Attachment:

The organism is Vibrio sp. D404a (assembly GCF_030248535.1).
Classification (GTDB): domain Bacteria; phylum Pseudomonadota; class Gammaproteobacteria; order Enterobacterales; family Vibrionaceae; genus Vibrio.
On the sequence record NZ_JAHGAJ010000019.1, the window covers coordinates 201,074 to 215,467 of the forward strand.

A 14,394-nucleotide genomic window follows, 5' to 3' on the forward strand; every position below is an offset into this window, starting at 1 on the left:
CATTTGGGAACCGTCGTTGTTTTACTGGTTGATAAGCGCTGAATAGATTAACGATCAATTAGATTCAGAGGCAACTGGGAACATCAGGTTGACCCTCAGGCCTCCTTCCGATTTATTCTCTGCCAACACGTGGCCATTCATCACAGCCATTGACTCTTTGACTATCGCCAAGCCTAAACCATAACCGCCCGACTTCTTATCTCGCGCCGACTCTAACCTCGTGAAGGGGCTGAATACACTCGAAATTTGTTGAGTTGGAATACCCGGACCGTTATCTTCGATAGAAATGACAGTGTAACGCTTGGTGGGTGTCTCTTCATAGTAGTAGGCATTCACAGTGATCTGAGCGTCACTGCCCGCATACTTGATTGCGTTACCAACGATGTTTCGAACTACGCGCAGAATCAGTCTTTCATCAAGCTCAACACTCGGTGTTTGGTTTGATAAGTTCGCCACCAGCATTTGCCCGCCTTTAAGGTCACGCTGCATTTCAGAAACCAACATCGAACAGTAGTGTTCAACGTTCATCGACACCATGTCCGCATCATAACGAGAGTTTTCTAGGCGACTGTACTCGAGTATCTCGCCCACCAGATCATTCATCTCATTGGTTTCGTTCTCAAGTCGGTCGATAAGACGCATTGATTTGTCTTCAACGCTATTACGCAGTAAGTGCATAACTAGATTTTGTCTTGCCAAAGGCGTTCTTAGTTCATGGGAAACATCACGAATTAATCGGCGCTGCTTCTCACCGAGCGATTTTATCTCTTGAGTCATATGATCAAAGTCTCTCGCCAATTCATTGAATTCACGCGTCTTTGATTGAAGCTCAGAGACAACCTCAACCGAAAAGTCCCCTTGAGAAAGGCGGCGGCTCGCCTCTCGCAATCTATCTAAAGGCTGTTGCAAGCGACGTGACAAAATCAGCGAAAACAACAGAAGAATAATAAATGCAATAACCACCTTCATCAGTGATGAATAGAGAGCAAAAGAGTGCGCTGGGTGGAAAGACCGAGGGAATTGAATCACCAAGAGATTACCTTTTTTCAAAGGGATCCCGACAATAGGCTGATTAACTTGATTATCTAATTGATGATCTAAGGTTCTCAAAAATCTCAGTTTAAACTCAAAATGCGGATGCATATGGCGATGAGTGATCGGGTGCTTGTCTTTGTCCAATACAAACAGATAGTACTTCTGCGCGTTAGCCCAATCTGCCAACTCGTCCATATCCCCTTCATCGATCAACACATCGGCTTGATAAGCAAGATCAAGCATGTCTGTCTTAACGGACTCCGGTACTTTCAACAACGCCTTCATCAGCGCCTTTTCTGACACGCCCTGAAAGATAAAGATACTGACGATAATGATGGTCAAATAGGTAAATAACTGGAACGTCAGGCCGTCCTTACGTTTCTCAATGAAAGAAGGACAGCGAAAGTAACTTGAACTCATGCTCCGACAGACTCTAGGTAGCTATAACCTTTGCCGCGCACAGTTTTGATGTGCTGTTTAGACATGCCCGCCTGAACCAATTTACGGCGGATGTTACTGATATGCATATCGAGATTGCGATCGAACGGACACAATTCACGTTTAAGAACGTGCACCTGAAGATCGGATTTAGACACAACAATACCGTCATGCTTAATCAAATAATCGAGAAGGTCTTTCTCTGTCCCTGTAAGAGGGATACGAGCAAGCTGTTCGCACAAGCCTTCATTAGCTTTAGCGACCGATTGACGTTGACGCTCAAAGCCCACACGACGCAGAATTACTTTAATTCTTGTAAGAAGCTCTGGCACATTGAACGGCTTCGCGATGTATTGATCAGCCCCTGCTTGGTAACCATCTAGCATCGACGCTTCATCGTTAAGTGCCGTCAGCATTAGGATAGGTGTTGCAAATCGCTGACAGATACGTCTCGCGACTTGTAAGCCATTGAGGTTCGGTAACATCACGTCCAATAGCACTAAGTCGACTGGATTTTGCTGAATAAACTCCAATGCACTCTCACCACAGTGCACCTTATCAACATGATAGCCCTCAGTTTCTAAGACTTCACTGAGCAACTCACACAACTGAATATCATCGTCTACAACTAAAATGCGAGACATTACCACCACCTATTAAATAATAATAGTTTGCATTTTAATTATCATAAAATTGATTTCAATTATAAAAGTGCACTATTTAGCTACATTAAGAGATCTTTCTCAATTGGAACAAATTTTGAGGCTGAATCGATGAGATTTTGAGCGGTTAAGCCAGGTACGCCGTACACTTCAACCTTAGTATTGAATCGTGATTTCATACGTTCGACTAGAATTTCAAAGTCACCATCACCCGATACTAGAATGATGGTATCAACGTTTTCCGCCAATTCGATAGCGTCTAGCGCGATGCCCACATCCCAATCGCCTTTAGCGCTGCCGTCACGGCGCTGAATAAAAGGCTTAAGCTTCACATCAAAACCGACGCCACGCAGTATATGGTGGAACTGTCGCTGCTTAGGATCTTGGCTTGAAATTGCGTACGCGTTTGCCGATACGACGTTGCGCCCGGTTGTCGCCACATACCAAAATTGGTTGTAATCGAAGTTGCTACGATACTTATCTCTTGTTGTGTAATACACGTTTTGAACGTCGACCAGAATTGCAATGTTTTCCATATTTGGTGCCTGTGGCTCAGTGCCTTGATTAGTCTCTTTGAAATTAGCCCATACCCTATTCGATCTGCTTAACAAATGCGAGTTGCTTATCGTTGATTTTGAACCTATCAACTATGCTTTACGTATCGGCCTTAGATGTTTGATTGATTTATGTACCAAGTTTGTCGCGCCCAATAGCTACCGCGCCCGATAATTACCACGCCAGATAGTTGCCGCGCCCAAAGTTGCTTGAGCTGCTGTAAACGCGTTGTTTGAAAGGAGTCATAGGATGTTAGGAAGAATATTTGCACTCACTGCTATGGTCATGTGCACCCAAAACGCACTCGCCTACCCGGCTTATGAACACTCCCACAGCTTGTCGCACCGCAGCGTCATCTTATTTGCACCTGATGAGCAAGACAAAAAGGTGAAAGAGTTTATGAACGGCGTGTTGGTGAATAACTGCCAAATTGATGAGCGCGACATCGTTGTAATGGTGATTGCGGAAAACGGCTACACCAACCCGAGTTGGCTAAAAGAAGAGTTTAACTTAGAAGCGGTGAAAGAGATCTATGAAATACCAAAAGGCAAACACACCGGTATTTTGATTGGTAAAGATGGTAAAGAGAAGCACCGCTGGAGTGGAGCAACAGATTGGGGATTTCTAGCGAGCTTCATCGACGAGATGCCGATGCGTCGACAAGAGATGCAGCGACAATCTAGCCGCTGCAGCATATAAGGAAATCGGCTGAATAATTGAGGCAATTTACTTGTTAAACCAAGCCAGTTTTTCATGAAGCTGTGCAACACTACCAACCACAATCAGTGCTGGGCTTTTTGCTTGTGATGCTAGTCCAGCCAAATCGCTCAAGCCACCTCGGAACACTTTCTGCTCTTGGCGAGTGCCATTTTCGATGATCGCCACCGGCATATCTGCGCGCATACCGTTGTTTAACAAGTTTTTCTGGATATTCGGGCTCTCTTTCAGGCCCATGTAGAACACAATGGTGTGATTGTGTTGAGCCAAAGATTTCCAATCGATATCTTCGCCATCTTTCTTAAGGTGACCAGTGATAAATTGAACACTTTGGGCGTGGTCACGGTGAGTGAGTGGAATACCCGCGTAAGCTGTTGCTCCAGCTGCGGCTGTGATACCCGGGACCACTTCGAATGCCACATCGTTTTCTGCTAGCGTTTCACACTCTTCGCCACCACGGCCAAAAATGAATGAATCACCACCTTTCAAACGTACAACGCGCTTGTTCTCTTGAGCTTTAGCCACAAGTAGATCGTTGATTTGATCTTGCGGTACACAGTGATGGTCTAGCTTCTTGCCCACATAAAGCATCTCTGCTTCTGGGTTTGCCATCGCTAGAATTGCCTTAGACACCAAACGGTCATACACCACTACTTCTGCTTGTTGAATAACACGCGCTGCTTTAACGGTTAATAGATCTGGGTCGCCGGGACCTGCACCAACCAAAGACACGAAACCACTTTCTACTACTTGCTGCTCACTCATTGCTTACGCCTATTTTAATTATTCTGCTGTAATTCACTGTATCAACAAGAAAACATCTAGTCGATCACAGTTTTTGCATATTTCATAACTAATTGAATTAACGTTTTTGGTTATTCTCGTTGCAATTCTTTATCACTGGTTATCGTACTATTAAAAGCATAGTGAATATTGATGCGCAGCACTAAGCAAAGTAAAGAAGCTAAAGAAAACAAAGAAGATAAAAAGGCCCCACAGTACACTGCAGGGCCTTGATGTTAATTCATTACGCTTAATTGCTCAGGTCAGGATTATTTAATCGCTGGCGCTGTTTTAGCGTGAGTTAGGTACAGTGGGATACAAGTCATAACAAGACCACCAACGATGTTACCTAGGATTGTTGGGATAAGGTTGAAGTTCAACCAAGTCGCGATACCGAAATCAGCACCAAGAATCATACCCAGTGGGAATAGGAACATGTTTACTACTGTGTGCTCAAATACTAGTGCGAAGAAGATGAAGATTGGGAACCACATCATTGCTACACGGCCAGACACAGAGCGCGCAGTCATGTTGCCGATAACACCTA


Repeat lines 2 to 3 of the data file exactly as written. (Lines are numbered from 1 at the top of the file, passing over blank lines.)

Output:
Classification (GTDB): domain Bacteria; phylum Pseudomonadota; class Gammaproteobacteria; order Enterobacterales; family Vibrionaceae; genus Vibrio.
On the sequence record NZ_JAHGAJ010000019.1, the window covers coordinates 201,074 to 215,467 of the forward strand.